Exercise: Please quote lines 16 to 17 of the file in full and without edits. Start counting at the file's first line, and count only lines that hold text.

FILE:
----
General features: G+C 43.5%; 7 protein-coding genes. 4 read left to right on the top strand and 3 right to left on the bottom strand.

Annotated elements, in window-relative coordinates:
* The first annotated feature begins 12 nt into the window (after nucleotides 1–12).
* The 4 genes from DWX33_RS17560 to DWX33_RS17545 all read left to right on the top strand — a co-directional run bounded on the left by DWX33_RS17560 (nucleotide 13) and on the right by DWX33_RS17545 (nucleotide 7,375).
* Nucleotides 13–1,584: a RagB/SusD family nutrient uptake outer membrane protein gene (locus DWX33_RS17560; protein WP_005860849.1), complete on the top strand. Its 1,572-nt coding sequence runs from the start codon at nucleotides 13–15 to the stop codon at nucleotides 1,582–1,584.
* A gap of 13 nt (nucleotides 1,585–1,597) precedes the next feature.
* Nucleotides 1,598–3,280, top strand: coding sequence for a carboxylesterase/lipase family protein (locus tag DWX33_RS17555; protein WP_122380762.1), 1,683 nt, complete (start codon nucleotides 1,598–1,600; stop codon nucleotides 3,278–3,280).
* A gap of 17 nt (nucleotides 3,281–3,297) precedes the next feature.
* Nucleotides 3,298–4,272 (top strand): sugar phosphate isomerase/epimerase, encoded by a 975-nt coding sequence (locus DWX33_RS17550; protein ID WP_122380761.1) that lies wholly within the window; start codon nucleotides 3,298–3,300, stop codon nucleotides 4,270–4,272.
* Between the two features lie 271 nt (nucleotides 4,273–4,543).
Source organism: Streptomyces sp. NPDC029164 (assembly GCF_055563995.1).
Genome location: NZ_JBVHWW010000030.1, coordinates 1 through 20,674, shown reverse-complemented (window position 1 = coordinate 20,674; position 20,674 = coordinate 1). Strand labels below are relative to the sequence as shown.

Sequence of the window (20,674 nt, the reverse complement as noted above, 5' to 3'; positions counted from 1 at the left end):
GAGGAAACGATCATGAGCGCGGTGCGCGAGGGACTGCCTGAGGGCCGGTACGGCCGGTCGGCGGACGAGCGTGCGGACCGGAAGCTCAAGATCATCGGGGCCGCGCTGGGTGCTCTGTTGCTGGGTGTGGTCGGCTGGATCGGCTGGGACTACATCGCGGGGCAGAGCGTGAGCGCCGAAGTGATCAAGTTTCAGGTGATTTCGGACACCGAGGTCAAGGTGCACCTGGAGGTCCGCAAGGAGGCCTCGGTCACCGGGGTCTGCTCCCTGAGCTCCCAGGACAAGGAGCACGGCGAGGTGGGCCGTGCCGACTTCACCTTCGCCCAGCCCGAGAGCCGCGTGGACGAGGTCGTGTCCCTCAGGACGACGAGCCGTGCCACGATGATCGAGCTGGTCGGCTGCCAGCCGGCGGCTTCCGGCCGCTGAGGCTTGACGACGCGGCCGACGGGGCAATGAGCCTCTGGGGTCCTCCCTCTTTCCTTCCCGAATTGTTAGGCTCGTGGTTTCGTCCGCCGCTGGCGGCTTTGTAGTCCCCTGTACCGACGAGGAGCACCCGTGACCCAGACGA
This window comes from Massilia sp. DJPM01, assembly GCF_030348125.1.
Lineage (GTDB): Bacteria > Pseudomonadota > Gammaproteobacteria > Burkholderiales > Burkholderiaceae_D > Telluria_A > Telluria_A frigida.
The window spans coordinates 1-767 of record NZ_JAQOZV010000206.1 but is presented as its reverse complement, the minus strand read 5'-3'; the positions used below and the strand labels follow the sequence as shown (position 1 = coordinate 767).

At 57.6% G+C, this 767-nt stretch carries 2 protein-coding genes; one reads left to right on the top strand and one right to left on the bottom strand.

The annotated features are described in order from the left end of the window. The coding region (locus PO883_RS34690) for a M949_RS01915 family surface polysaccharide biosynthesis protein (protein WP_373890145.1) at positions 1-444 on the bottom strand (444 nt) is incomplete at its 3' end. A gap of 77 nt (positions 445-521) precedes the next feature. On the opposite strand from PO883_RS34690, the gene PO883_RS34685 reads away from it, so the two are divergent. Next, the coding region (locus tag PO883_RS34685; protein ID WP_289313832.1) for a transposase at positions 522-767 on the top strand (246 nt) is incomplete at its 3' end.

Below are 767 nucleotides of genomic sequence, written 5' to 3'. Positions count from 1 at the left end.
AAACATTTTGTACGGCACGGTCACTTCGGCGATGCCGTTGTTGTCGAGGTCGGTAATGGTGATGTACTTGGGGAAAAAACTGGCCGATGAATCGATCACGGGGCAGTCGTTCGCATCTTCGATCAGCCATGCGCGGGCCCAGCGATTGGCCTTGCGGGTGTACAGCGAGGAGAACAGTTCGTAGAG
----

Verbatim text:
Lineage (GTDB): Bacteria > Pseudomonadota > Gammaproteobacteria > Burkholderiales > Burkholderiaceae_D > Telluria_A > Telluria_A frigida.
The window spans coordinates 1-767 of record NZ_JAQOZV010000206.1 but is presented as its reverse complement, the minus strand read 5'-3'; the positions used below and the strand labels follow the sequence as shown (position 1 = coordinate 767).